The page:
They’re an elusive species, as you’d expect from a rare, endemic primate. We know little about their behaviours. They were believed to be solitary, however it has since been observed that male territories can overlap and thus they often come in contact with one another and seem to be somewhat social. It is believed they are polygynous, as male territories overlap with those of multiple females. The females, though, are often dominant suggesting their mate choice is important.
I’m trying to find a source for the information that male aye-ayes may literally pull competing males off a potential mate mid-coitus, because if that is true they would surely have to be among nature’s greatest cock-blockers!
As you’d expect from a primate that eats bugs out of trees they are a boreal (tree-dwelling) species, preferring a forest environment.
The aye-aye is endangered, listed as so by the IUCN. The main reason for its low population is, as it so often is, due to loss of habitat in its native Madagascar. The second major reason we shall get to.
That’s the aye-aye in a nutshell, let’s get to the bit I really want to explore.
The reason I wanted to use the aye-aye as an example is because you’re racist. In fact we’re all racist.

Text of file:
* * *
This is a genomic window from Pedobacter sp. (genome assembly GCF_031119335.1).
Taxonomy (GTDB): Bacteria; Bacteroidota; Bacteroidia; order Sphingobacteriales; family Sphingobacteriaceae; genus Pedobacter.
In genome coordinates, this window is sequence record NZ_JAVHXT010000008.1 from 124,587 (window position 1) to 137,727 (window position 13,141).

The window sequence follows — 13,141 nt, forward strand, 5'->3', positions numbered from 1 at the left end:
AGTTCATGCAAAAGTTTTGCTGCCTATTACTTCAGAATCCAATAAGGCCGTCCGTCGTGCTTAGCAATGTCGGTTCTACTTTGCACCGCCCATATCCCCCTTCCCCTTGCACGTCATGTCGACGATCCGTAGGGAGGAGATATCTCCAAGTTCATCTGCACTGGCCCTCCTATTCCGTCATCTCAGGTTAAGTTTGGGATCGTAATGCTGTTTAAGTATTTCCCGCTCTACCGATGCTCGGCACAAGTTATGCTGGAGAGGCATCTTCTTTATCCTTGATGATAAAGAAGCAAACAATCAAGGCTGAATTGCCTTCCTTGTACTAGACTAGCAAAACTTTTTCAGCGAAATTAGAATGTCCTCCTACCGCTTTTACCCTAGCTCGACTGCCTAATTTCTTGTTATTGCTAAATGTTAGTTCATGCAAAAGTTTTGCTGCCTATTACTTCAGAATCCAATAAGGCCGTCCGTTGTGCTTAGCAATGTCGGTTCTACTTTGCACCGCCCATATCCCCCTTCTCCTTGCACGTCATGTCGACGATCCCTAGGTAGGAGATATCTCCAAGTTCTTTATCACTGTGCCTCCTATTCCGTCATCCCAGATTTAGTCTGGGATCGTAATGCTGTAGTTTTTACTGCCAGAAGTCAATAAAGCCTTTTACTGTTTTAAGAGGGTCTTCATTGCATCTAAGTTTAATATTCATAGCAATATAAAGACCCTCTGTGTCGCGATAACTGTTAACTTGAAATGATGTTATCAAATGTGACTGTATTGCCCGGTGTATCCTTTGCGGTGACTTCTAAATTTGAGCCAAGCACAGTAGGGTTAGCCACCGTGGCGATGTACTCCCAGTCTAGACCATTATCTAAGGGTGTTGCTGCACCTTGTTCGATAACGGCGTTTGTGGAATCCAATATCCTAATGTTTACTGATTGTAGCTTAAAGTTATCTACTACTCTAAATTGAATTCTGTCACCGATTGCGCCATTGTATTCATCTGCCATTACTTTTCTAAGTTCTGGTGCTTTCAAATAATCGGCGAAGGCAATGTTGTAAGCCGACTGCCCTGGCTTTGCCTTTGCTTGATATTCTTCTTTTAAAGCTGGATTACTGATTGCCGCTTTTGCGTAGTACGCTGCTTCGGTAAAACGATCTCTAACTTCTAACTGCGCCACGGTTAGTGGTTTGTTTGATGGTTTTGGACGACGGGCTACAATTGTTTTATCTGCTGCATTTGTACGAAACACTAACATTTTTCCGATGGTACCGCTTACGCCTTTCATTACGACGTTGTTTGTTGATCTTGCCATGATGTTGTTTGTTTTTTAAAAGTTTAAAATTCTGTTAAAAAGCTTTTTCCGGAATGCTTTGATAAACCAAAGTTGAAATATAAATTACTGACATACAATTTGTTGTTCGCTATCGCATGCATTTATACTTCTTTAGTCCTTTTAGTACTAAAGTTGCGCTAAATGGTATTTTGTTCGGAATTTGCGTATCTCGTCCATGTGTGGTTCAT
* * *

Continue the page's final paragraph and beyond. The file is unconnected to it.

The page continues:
I don’t mean in any malicious sort of way, it’s just easy to look at superstitions from foreign cultures and perceive them as being odd, wrong even, whilst our own crazy ideas about animals are so self-evident and ingrained we do not question them.
You will notice compared to my fox article, or my wolf article, I am more – not accepting, that’s the wrong term – I am less frothing-at-the-mouth angry about the persecution of an innocent animal. That’s because I don’t know or understand the Malagasy culture, I did not grow up in it. Understanding is the key to forgiveness but it can also be the closeness that harbours the worst hatreds. I don’t like fox hunters. They are of my people, they are of my culture, I disagree with them and I feel I have a right to stand up and call them pricks.